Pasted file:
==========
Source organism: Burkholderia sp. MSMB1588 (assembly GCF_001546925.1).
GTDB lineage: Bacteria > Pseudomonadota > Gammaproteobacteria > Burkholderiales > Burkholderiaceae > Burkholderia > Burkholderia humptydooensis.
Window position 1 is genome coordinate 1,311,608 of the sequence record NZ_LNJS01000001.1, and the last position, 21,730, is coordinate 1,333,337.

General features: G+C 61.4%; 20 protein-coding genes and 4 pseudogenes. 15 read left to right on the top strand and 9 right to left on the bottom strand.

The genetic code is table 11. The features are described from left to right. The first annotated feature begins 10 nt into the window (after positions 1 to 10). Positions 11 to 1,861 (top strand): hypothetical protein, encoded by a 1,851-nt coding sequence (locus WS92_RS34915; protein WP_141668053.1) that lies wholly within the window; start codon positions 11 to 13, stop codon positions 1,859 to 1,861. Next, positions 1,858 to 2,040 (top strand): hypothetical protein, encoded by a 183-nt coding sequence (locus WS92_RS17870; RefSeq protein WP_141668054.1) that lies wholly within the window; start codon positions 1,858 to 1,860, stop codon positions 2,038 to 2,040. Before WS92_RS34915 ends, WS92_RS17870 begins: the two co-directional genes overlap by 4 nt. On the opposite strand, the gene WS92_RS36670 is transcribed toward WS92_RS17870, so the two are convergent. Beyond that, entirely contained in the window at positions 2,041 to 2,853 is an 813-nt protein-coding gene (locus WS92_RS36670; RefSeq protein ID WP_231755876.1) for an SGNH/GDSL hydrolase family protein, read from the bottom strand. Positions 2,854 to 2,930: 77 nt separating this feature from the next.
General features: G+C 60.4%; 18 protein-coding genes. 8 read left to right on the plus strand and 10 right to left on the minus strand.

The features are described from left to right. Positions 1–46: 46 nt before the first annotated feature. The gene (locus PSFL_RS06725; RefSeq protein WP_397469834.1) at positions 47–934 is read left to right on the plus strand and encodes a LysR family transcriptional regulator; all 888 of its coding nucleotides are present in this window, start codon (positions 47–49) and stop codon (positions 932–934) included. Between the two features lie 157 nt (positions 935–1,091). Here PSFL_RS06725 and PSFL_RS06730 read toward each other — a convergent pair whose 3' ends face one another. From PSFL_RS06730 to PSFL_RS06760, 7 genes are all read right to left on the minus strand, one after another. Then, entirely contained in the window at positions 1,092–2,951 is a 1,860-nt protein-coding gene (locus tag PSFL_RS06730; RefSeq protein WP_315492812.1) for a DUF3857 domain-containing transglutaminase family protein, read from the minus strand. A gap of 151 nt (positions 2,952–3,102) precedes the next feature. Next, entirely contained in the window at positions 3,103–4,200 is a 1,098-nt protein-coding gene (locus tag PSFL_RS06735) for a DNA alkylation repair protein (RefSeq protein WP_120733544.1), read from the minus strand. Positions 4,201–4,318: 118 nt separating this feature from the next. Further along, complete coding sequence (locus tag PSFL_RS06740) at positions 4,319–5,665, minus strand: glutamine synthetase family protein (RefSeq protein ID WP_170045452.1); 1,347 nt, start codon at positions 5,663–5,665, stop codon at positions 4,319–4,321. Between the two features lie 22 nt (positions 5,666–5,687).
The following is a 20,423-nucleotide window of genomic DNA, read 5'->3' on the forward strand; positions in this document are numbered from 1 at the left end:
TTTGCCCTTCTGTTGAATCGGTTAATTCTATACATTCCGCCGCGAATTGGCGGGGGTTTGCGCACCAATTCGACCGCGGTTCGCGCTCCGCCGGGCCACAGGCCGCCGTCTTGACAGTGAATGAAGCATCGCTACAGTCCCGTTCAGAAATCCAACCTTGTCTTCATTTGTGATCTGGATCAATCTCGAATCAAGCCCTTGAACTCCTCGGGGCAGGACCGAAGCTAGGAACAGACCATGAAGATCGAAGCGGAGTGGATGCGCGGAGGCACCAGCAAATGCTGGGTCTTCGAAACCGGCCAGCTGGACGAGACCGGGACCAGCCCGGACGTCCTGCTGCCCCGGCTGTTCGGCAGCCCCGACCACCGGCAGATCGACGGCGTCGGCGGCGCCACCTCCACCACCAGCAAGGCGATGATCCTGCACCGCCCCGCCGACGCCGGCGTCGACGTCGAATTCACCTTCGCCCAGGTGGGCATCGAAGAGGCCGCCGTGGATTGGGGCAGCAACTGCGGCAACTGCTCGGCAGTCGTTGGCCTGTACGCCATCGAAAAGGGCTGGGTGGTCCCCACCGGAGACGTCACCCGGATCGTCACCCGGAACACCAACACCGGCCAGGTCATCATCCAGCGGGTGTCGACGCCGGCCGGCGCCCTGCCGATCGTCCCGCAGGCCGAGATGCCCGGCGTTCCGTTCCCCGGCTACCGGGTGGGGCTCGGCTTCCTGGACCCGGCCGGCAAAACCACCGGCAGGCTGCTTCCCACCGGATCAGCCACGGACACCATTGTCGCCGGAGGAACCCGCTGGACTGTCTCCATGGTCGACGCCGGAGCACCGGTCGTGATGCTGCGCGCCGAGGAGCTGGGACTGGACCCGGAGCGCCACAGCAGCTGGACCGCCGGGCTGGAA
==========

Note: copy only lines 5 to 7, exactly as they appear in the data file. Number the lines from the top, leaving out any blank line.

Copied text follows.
The genetic code is table 11. The features are described from left to right. The first annotated feature begins 10 nt into the window (after positions 1 to 10). Positions 11 to 1,861 (top strand): hypothetical protein, encoded by a 1,851-nt coding sequence (locus WS92_RS34915; protein WP_141668053.1) that lies wholly within the window; start codon positions 11 to 13, stop codon positions 1,859 to 1,861. Next, positions 1,858 to 2,040 (top strand): hypothetical protein, encoded by a 183-nt coding sequence (locus WS92_RS17870; RefSeq protein WP_141668054.1) that lies wholly within the window; start codon positions 1,858 to 1,860, stop codon positions 2,038 to 2,040. Before WS92_RS34915 ends, WS92_RS17870 begins: the two co-directional genes overlap by 4 nt. On the opposite strand, the gene WS92_RS36670 is transcribed toward WS92_RS17870, so the two are convergent. Beyond that, entirely contained in the window at positions 2,041 to 2,853 is an 813-nt protein-coding gene (locus WS92_RS36670; RefSeq protein ID WP_231755876.1) for an SGNH/GDSL hydrolase family protein, read from the bottom strand. Positions 2,854 to 2,930: 77 nt separating this feature from the next.
General features: G+C 60.4%; 18 protein-coding genes. 8 read left to right on the plus strand and 10 right to left on the minus strand.

The features are described from left to right. Positions 1–46: 46 nt before the first annotated feature. The gene (locus PSFL_RS06725; RefSeq protein WP_397469834.1) at positions 47–934 is read left to right on the plus strand and encodes a LysR family transcriptional regulator; all 888 of its coding nucleotides are present in this window, start codon (positions 47–49) and stop codon (positions 932–934) included. Between the two features lie 157 nt (positions 935–1,091). Here PSFL_RS06725 and PSFL_RS06730 read toward each other — a convergent pair whose 3' ends face one another. From PSFL_RS06730 to PSFL_RS06760, 7 genes are all read right to left on the minus strand, one after another. Then, entirely contained in the window at positions 1,092–2,951 is a 1,860-nt protein-coding gene (locus tag PSFL_RS06730; RefSeq protein WP_315492812.1) for a DUF3857 domain-containing transglutaminase family protein, read from the minus strand. A gap of 151 nt (positions 2,952–3,102) precedes the next feature. Next, entirely contained in the window at positions 3,103–4,200 is a 1,098-nt protein-coding gene (locus tag PSFL_RS06735) for a DNA alkylation repair protein (RefSeq protein WP_120733544.1), read from the minus strand. Positions 4,201–4,318: 118 nt separating this feature from the next. Further along, complete coding sequence (locus tag PSFL_RS06740) at positions 4,319–5,665, minus strand: glutamine synthetase family protein (RefSeq protein ID WP_170045452.1); 1,347 nt, start codon at positions 5,663–5,665, stop codon at positions 4,319–4,321. Between the two features lie 22 nt (positions 5,666–5,687).